And it really struck me, that while we’re speaking about Woman, Life, Freedom in Iran, and while there’s been such a global outpouring of attention and action and policy engagement and energy, right across the border, our Afghan sisters are dealing with a horrendous situation, of which the globe is exhibiting some form of paralysis, and a lack of direction on how to improve their circumstances.

I think a lot of Iranian women who are championing women’s rights have been thinking about our Afghan sisters, who we’re tied to through shared borders, shared culture, and in some cases shared language. These issues are interlinked and they’re not separate, and so we’ve been keen to do some joint activism. It’s something a bit new in terms of campaigning, and certainly once the law is adopted or as discussions continue, there may be other women that choose to engage with it who feel that they’re living under gender apartheid regimes. This was a campaign that Iranian and Afghan women came together to launch, but it doesn’t preclude other groups of women wanting to [sign] or get involved with this advocacy or get behind this mission. Anybody can sign, and support. But the number of gender apartheid regimes in the world is actually pretty few.

How many people have signed it so far?

I haven’t checked lately to see what the tracker is, but it was something like 5000.

Can you talk me through the three chief demands the letter makes?

So basically, the [three demands] are the way that we envision [passing the law] would happen. I’ll just walk you through the timeline. In the immediate, first of all, there’s a lot of people who are not familiar with what the term apartheid is even, [especially] under the age of 35. However, most of the decision makers that we are seeking to engage with are above the age of 35, and they’re in government, and they have direct recollection of those events in the eighties [in South Africa] until the dismantling of the apartheid system in 1990. It has a real moral and resonant power for those decision makers, so part of this campaign is aimed around introducing the term gender apartheid, so people are familiar with what that actually means. What does apartheid refer to, what does it refer to in the context of Iran and Afghanistan, and why is this still going on.

The second thing is, we want parliaments around the world to issue resolutions condemning the apartheid in Afghanistan and Iran. That’s moving forward in Canada, in the UK, in New Zealand, and now we’re doing a lot of outreach to states in South America and Africa because we think that will be very important to have a global frame. This isn’t just a Western effort, and we want to make sure that is understood.

The ultimate goal is to have some of the legal frameworks that apply to apartheid amended or introduced to include gender apartheid. One of our main goals is to have gender apartheid included in the definition at the upcoming global convention on crimes against humanity. It should be adopted at the end of 2024, with any luck, and we want to be included.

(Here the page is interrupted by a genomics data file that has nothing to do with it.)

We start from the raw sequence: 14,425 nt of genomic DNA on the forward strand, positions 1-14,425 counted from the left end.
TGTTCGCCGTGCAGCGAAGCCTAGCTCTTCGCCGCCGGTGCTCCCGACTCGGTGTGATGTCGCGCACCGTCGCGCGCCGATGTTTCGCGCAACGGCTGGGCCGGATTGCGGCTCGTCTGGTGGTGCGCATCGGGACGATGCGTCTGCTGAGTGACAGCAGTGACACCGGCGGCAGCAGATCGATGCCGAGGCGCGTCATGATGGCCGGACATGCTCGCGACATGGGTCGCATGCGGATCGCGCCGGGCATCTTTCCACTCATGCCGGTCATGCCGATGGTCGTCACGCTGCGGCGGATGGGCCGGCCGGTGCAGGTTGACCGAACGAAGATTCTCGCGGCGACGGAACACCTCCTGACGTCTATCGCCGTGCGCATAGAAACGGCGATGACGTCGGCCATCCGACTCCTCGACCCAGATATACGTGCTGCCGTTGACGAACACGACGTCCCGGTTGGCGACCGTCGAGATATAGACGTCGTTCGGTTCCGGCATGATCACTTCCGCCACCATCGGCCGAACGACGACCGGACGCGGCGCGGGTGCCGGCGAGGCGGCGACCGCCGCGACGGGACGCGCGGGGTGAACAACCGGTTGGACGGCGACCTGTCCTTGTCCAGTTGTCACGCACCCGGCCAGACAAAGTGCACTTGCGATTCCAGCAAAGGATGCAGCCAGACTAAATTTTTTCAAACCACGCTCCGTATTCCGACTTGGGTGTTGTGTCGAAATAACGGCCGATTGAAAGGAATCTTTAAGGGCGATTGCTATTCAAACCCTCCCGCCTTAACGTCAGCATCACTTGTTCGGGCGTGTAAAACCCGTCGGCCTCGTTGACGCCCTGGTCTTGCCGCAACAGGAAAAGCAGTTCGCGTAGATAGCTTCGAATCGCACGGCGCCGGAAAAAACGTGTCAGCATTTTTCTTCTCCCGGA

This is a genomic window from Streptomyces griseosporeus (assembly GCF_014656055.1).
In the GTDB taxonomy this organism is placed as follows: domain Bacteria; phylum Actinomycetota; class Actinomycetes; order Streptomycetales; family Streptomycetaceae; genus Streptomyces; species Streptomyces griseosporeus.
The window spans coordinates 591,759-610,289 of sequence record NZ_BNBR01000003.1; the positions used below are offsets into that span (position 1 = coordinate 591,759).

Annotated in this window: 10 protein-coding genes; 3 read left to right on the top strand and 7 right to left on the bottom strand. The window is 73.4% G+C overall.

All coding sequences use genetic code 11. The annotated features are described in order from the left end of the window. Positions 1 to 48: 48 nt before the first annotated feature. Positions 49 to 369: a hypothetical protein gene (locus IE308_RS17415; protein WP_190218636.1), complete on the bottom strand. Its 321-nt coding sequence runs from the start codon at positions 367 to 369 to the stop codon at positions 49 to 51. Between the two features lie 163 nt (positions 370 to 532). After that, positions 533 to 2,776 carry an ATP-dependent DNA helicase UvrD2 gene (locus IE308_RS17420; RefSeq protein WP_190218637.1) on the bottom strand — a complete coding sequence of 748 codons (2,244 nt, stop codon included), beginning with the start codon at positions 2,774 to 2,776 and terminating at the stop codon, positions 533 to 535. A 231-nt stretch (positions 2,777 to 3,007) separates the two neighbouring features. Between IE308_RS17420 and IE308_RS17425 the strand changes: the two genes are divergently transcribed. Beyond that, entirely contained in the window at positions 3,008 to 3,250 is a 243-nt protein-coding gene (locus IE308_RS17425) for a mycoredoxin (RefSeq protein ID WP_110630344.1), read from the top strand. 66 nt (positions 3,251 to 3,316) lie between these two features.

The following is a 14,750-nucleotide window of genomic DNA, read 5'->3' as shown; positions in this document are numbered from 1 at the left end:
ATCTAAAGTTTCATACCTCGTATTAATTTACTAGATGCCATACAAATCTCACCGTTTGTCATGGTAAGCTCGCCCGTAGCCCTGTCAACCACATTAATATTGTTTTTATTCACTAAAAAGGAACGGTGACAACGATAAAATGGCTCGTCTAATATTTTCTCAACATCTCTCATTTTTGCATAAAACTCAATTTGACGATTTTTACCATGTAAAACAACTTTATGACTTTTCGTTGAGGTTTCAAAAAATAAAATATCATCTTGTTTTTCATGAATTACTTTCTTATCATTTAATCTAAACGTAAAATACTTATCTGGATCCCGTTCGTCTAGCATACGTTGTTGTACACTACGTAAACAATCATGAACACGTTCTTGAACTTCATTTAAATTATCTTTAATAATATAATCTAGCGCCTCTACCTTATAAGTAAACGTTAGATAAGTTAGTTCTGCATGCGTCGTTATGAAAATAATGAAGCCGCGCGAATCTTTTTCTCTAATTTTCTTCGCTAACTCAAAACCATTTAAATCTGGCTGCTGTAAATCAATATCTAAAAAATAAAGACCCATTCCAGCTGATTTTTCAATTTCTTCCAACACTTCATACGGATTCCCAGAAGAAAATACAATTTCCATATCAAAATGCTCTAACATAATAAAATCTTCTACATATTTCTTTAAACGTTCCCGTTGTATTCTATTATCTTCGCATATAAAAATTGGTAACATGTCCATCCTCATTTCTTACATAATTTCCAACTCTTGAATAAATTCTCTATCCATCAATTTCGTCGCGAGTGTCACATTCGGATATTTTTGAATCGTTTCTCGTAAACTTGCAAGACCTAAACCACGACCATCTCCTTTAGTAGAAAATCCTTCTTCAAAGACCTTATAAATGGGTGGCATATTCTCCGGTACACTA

Do you think the history of the term being so associated with race helps or hinders the movement?

Well, it’s not called racial apartheid. It’s just called apartheid. The reason that apartheid doesn’t include gender is because it was created in the 20th century out of the South Africa experience. I [also] think a lot of international criminal law [has been] created by men in small rooms, and not necessarily with women’s input and that’s changing. We see that there is an increased focus on gendered crimes. There’s even a reevaluation of the crime of genocide to focus more on the gendered aspects of it. Historically, people have assumed that genocide has to be mass killing, not realizing that actually, it could also just be sterilization, and those forms of genocide are much more focused around women.

The point is a lot of crimes that we grapple with are really viewed through more of a male lens, and there’s been a concrete effort to apply a gender lens to that. I think this ties into the reason why apartheid didn’t focus on gender. It wasn’t because there weren’t gender apartheid regimes. It was just because of the kind of dialogue that was happening in the 70s and the 80s and the 90s.

Longer term, what happens if you succeed in changing international law? What happens if [gender apartheid] is criminalized?

The biggest thing is just that then it’ll be possible to be prosecuted, and there’ll be a lot of new pathways for accountability. It also ultimately will enforce prosecution of crimes like gender persecution, as well, because prosecutors will start to think more deeply about the gender aspects of crime. But while the end goal might be to have this legally enshrined, really, the goals are all along the way. Because what we want to do is raise awareness about what this crime is, but also drive policy actions.

I mean, with South Africa, the ask was really to financially isolate that regime and to get people—governments, companies—to stop doing business with them. With Iran and Afghanistan, they’re already very isolated, they’re already very sanctioned. It’s not about introducing new sanctions or dissuading companies from working with these states, because they already aren’t. It’s about reframing the discussion. Those sanctions are issued for nuclear proliferation, for WMDs, for ballistic missiles, for terrorism; they are not issued for human rights violations, and they’re definitely not issued for gender apartheid. So we want to start to reframe why it is that we’re saying that governments should not engage with these governments [so] they need to change their behavior. It makes it unacceptable.

The crime of apartheid as distinct to the crime of gender persecution, gender apartheid would introduce more of a question about third party actors. Because of the historical example of South Africa apartheid, there’s a question of liability. If governments and companies are complicit, or doing business with regimes that are perpetrating gender apartheid, are they willingly aiding and abetting this regime? It’s a bit more expansive than what’s currently on the books, in our view.

We’re not asking for increased sanctions as part of this campaign. What we’re asking for is that there clearly are demands that gender apartheid come to an end.

For more information, you can read the letter in its entirety, and join in signing it, at endgenderapartheid.today.

You Should Give a Sh*t About is an ongoing column highlighting local stories with a global impact. This interview has been edited and condensed for clarity.